7 – What do you see the current role of the writer being in larger culture? Do they even have one? What do you think the role of the writer should be?
I don’t think writers have a specific societal role. To me, writing is a very selfish thing—but not in a bad way! I’m so glad I have readers who enjoy my work, but at the end of the day, I write for me. Publishing my work is an afterthought, not the impetus for writing. However, if I had to think of one thing writers do well in terms of larger culture, I’d have to say that they provide representation in a way that helps to make the world a more empathetic place. Of course, it’s a more complex phenomenon than simply encouraging empathy, but if we didn’t have writers, you know, selfishly writing about their complicated identities or sharing their experiences, then people would be much more in the dark about others’ diverse perspectives, I think.

8 - Do you find the process of working with an outside editor difficult or essential (or both)?
Definitely essential. The suggestions I received from the editorial team at Okay Donkey Press helped make my book an even better, well-rounded collection. We reordered some parts, added some poems, and took out a couple of pieces. I didn’t expect to receive such care for and attention to my poetry, but Genevieve and Matt at OKD gave me that and more. I understand the resistance to editors looking at one’s work, especially if one thinks the piece is “finished,” but trust me, they almost always have something helpful to add.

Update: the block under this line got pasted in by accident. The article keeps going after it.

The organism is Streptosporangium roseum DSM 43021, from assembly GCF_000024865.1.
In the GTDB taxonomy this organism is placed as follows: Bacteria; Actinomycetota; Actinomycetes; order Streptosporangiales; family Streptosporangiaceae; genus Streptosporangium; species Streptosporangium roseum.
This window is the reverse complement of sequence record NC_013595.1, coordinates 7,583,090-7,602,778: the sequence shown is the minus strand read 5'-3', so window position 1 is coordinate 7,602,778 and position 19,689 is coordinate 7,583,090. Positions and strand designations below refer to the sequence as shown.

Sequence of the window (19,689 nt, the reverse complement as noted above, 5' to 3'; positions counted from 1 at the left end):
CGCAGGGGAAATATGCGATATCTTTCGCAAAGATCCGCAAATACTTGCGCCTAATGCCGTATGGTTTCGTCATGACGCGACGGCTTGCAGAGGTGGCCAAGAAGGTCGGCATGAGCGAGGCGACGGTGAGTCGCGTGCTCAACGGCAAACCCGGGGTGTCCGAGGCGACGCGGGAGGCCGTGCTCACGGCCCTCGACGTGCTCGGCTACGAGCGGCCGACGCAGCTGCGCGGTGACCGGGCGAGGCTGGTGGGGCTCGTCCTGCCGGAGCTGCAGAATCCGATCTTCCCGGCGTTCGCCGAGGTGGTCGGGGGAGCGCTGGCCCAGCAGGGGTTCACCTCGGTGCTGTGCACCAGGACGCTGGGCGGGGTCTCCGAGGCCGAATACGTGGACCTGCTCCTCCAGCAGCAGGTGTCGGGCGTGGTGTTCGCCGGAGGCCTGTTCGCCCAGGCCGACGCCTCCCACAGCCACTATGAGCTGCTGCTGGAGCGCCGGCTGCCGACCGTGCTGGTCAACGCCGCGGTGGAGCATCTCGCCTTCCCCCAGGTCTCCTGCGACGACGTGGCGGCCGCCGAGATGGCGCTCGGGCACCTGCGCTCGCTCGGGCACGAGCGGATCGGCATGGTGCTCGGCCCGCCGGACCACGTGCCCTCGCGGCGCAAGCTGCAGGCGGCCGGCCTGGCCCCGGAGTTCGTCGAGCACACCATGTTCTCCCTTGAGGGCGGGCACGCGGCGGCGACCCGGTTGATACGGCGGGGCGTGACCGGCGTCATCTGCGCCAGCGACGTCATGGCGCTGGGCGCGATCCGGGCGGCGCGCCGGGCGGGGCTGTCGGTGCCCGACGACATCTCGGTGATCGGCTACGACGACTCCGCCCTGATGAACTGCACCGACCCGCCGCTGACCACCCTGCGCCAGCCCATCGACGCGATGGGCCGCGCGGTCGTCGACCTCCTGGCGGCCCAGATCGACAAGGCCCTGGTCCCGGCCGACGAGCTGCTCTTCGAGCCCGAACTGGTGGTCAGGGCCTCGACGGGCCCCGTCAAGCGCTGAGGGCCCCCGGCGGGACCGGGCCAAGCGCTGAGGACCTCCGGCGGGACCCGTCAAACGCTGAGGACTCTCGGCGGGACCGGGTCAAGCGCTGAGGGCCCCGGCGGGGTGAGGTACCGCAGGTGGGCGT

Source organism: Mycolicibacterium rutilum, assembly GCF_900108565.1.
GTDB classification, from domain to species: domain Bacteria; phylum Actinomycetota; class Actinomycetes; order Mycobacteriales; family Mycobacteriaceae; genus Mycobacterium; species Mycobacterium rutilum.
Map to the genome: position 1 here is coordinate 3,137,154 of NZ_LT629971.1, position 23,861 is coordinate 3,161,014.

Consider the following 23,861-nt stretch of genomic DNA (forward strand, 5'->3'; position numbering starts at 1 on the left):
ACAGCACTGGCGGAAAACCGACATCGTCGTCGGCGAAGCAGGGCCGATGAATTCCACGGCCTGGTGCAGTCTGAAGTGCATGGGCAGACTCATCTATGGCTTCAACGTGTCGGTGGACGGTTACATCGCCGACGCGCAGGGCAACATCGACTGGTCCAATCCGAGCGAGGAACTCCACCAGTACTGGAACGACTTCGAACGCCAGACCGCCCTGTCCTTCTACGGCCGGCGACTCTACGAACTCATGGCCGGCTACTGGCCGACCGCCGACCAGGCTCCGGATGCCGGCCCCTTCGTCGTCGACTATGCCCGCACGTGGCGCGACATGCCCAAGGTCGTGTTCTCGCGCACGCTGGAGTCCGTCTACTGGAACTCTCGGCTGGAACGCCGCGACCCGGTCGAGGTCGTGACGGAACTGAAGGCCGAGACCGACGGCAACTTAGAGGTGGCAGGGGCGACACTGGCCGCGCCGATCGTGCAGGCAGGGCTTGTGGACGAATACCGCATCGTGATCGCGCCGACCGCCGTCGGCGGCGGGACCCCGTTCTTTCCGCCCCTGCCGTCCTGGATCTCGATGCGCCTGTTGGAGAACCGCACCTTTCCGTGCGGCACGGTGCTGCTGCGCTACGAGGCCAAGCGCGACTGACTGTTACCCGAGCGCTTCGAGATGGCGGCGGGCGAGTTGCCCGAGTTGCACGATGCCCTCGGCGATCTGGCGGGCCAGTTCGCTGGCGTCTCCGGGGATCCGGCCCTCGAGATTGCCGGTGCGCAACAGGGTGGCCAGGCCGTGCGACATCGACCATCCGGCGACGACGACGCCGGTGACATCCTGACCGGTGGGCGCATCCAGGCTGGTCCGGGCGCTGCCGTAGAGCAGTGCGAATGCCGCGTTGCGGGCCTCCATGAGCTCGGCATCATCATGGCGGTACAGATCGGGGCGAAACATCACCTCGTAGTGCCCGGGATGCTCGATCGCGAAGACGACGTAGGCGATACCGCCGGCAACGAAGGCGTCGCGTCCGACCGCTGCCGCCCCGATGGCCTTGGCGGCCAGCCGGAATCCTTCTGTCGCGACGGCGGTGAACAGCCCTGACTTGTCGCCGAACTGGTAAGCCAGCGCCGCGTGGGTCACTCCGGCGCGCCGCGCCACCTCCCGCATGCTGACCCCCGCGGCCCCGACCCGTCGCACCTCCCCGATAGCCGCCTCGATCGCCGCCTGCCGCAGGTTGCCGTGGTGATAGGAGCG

9 - What is the best piece of advice you've heard (not necessarily given to you directly)?
This is tough because I tend to think about all the bad advice writers receive! But if I had to choose one thing, I’d say it was when I was reaffirmed that I didn’t have to write each day. I’ve never been somebody to write every day, so hearing another person say it was okay to do so when, well, I’d been told for a long time that “good” writers were putting in daily work was very uplifting for me.

10 - How easy has it been for you to move between genres (poetry to non-fiction)? What do you see as the appeal?
Not that difficult, to be completely honest. I think poetry and CNF are incredibly alike; the latter simply appears in prose form. But even then, there’s so much experimentation allowed, and encouraged, in CNF that I feel at home when writing in the genre. I think poets and CNF writers are lucky in that regard. Of course, if a poet is writing really esoteric stuff that has no confessional or narrative elements at all, then I think it would be more difficult for that person to write CNF. However, that’s an edge case—most poets I know have at least tried to write a personal essay!

11 - What kind of writing routine do you tend to keep, or do you even have one? How does a typical day (for you) begin?